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With Lia Rousset

The question, “What does locality mean?” led us to search for the three plants which have been attributed as the source or origin for naming Chicago–Allium Tricoccum, native to the forest areas surrounding what is now Palos Hills, Allium Cernuum, native to the prairie and marsh lands surrounding Lake Michigan, and Allium Canedense, which is an invasive species abundant in both habitats have all been called “the” Chicago. Attempting to trace the shifting use of the name, attribution, site and the availability of these plants, we found a dynamism of place.

Working with the seeds and plants that have been called Chicago, we created seed balls for Department (Store), held a tasting of place for the Feeding Our Bodies Symposium at Jane Addams Hull House and when the latest economic crisis erupted, we held Urbs in Horto sidewalk symposia across the city.

During that moment of financial crisis, we looked on the responses of earlier Chicagoans to debacles of their time. Our city motto, Urbs in Horto, rather than alluding to the grand landscape of the city, stems from a call to action toward a self-sufficient food supply.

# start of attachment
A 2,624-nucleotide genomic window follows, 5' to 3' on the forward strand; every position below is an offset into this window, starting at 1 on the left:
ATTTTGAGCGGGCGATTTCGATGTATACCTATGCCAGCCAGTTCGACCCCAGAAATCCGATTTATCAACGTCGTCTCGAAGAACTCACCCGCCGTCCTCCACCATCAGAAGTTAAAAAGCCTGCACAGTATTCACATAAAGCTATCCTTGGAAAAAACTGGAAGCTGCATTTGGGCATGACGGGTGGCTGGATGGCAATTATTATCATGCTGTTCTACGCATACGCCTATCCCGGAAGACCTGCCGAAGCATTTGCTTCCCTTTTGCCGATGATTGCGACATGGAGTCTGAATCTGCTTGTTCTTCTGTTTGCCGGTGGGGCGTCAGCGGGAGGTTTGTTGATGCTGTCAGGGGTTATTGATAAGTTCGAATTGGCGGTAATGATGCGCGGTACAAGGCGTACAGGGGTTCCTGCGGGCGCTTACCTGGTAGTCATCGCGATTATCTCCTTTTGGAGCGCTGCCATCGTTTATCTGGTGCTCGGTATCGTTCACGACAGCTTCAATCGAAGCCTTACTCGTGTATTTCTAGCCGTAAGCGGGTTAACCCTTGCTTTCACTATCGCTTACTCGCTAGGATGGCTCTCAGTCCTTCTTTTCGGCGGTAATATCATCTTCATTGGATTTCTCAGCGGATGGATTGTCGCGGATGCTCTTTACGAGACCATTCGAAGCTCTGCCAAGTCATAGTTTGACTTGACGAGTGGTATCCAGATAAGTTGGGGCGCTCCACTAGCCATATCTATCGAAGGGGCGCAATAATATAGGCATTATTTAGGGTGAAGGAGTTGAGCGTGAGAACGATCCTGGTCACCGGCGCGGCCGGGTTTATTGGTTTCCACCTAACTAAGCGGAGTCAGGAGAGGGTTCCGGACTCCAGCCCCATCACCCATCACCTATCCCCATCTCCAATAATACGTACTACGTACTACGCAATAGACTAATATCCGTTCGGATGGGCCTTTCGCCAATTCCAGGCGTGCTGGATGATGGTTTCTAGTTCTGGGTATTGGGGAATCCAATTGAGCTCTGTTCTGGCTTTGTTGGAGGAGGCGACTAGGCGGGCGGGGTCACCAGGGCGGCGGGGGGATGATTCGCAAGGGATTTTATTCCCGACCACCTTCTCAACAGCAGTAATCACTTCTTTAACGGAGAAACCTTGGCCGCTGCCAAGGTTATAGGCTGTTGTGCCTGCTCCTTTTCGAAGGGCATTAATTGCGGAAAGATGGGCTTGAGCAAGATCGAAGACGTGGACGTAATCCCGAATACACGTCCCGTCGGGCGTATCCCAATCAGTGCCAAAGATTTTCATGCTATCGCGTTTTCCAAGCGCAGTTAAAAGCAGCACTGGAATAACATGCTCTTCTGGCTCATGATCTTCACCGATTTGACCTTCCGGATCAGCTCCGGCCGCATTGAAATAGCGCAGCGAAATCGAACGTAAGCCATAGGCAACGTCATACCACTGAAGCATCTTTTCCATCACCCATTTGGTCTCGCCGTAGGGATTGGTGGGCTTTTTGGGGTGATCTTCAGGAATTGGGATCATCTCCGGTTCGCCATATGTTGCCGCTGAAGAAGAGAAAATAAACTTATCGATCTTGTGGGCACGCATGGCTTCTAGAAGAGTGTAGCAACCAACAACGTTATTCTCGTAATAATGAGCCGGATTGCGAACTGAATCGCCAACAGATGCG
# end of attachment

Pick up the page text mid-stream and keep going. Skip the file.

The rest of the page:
“Chicago officially became a city on March 4, 1837 in the Saloon Building. And then the bubble burst. No sooner had Ogden been elected Chicago’s first mayor shortly thereafter than financial panic, already sweeping through the East, hit the new city. Chicago went bankrupt…He urged every citizen caught in the debacle to grow their own gardens and soon the city had its steadfast motto: Urbs in Horto – City in a Garden.” — From Yesterday’s Chicago, Kogan and Kogan

Part of Feeding Our Bodies of Knowledge — Jane Addams Hull House — Chicago, Illinois — 2008
Sullivan Gallery — Chicago, IL — 2008
Sidewalk Symposia: What We Know About Crisis — Sidewalks across Chicago, Illinois — 2007